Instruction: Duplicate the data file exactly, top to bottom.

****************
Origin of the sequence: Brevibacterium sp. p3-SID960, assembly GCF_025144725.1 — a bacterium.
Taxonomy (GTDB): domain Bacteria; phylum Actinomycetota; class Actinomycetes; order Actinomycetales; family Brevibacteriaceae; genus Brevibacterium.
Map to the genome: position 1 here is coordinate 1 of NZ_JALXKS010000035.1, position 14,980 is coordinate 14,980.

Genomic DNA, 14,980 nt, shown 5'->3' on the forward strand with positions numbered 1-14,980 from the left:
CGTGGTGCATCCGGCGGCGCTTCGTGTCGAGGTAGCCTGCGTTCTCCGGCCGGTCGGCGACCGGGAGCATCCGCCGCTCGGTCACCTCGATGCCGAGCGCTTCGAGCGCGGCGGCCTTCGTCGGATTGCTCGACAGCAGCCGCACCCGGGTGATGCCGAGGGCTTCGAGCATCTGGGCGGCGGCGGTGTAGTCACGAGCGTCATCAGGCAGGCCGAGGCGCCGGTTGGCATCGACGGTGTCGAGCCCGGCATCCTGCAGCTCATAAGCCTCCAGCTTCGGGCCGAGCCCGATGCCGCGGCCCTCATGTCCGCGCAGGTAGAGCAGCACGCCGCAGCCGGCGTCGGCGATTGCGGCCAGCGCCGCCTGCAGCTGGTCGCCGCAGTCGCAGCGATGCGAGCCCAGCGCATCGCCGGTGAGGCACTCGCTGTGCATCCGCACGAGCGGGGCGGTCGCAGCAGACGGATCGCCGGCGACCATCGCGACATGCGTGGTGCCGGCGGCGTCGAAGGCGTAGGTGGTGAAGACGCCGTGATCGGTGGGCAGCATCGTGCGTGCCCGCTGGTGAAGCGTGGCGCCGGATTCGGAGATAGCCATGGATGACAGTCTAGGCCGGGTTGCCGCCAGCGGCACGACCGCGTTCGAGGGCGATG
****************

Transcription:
Origin of the sequence: Brevibacterium sp. p3-SID960, assembly GCF_025144725.1 — a bacterium.
Taxonomy (GTDB): domain Bacteria; phylum Actinomycetota; class Actinomycetes; order Actinomycetales; family Brevibacteriaceae; genus Brevibacterium.
Map to the genome: position 1 here is coordinate 1 of NZ_JALXKS010000035.1, position 14,980 is coordinate 14,980.

Genomic DNA, 14,980 nt, shown 5'->3' on the forward strand with positions numbered 1-14,980 from the left:
CGTGGTGCATCCGGCGGCGCTTCGTGTCGAGGTAGCCTGCGTTCTCCGGCCGGTCGGCGACCGGGAGCATCCGCCGCTCGGTCACCTCGATGCCGAGCGCTTCGAGCGCGGCGGCCTTCGTCGGATTGCTCGACAGCAGCCGCACCCGGGTGATGCCGAGGGCTTCGAGCATCTGGGCGGCGGCGGTGTAGTCACGAGCGTCATCAGGCAGGCCGAGGCGCCGGTTGGCATCGACGGTGTCGAGCCCGGCATCCTGCAGCTCATAAGCCTCCAGCTTCGGGCCGAGCCCGATGCCGCGGCCCTCATGTCCGCGCAGGTAGAGCAGCACGCCGCAGCCGGCGTCGGCGATTGCGGCCAGCGCCGCCTGCAGCTGGTCGCCGCAGTCGCAGCGATGCGAGCCCAGCGCATCGCCGGTGAGGCACTCGCTGTGCATCCGCACGAGCGGGGCGGTCGCAGCAGACGGATCGCCGGCGACCATCGCGACATGCGTGGTGCCGGCGGCGTCGAAGGCGTAGGTGGTGAAGACGCCGTGATCGGTGGGCAGCATCGTGCGTGCCCGCTGGTGAAGCGTGGCGCCGGATTCGGAGATAGCCATGGATGACAGTCTAGGCCGGGTTGCCGCCAGCGGCACGACCGCGTTCGAGGGCGATG